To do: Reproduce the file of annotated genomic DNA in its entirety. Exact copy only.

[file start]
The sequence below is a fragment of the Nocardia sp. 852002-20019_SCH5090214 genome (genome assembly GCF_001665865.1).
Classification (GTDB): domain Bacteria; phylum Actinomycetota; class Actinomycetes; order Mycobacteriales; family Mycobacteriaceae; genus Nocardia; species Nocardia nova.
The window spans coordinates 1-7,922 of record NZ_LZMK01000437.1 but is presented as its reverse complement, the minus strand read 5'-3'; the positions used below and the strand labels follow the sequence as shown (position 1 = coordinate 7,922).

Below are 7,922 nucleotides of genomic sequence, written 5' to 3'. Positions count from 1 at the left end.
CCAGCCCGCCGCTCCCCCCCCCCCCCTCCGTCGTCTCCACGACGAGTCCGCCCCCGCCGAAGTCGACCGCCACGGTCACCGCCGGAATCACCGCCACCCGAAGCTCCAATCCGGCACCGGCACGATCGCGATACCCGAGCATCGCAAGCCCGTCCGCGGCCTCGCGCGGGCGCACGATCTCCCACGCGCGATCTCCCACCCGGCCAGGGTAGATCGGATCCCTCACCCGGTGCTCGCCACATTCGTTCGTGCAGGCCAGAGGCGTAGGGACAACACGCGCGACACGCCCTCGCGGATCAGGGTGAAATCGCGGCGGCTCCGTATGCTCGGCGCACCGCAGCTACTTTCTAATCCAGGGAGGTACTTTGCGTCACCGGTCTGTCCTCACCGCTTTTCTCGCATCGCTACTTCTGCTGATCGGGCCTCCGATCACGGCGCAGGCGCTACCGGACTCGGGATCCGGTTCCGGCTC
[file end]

The sequence below is a fragment of the Nocardia sp. 852002-20019_SCH5090214 genome (genome assembly GCF_001665865.1).
Classification (GTDB): domain Bacteria; phylum Actinomycetota; class Actinomycetes; order Mycobacteriales; family Mycobacteriaceae; genus Nocardia; species Nocardia nova.
The window spans coordinates 1-7,922 of record NZ_LZMK01000437.1 but is presented as its reverse complement, the minus strand read 5'-3'; the positions used below and the strand labels follow the sequence as shown (position 1 = coordinate 7,922).

Below are 7,922 nucleotides of genomic sequence, written 5' to 3'. Positions count from 1 at the left end.
CCAGCCCGCCGCTCCCCCCCCCCCCCTCCGTCGTCTCCACGACGAGTCCGCCCCCGCCGAAGTCGACCGCCACGGTCACCGCCGGAATCACCGCCACCCGAAGCTCCAATCCGGCACCGGCACGATCGCGATACCCGAGCATCGCAAGCCCGTCCGCGGCCTCGCGCGGGCGCACGATCTCCCACGCGCGATCTCCCACCCGGCCAGGGTAGATCGGATCCCTCACCCGGTGCTCGCCACATTCGTTCGTGCAGGCCAGAGGCGTAGGGACAACACGCGCGACACGCCCTCGCGGATCAGGGTGAAATCGCGGCGGCTCCGTATGCTCGGCGCACCGCAGCTACTTTCTAATCCAGGGAGGTACTTTGCGTCACCGGTCTGTCCTCACCGCTTTTCTCGCATCGCTACTTCTGCTGATCGGGCCTCCGATCACGGCGCAGGCGCTACCGGACTCGGGATCCGGTTCCGGCTC